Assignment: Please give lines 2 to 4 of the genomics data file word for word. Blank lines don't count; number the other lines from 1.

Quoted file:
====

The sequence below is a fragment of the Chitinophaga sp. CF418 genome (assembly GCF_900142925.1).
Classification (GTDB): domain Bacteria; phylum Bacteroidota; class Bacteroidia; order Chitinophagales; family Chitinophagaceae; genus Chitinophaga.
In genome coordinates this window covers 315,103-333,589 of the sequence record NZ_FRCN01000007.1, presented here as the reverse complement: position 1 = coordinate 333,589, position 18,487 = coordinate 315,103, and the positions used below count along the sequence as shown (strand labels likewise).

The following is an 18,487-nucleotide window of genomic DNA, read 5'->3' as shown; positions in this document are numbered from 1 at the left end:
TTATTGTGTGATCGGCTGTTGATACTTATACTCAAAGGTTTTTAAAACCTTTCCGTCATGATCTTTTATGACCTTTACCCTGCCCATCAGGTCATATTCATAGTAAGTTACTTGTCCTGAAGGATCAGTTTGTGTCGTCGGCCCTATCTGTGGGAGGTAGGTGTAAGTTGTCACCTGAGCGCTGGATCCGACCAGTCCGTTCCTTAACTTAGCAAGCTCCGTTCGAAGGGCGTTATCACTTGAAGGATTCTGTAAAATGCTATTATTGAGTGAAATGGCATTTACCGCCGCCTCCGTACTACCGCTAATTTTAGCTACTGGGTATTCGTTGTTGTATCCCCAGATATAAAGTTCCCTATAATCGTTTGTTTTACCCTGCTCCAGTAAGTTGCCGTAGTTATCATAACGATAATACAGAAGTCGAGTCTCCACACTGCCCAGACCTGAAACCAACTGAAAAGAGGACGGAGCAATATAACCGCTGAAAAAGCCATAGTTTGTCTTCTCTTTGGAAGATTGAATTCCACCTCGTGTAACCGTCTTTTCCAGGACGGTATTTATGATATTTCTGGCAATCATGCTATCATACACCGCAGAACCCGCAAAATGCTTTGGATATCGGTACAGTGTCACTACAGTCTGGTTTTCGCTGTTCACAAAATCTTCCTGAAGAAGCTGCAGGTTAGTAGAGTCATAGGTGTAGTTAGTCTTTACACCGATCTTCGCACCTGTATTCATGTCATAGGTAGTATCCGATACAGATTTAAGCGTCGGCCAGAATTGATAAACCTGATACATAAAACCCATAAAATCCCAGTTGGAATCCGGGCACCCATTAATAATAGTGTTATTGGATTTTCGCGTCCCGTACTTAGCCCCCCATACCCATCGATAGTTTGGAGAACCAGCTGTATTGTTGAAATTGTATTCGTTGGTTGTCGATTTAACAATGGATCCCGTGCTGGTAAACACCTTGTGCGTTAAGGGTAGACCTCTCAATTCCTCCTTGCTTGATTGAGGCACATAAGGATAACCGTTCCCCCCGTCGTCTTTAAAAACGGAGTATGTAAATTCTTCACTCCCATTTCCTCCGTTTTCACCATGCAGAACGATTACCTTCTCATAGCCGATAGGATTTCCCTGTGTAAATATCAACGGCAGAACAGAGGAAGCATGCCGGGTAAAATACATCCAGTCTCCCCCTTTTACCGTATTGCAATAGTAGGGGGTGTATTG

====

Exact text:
Classification (GTDB): domain Bacteria; phylum Bacteroidota; class Bacteroidia; order Chitinophagales; family Chitinophagaceae; genus Chitinophaga.
In genome coordinates this window covers 315,103-333,589 of the sequence record NZ_FRCN01000007.1, presented here as the reverse complement: position 1 = coordinate 333,589, position 18,487 = coordinate 315,103, and the positions used below count along the sequence as shown (strand labels likewise).

The following is an 18,487-nucleotide window of genomic DNA, read 5'->3' as shown; positions in this document are numbered from 1 at the left end: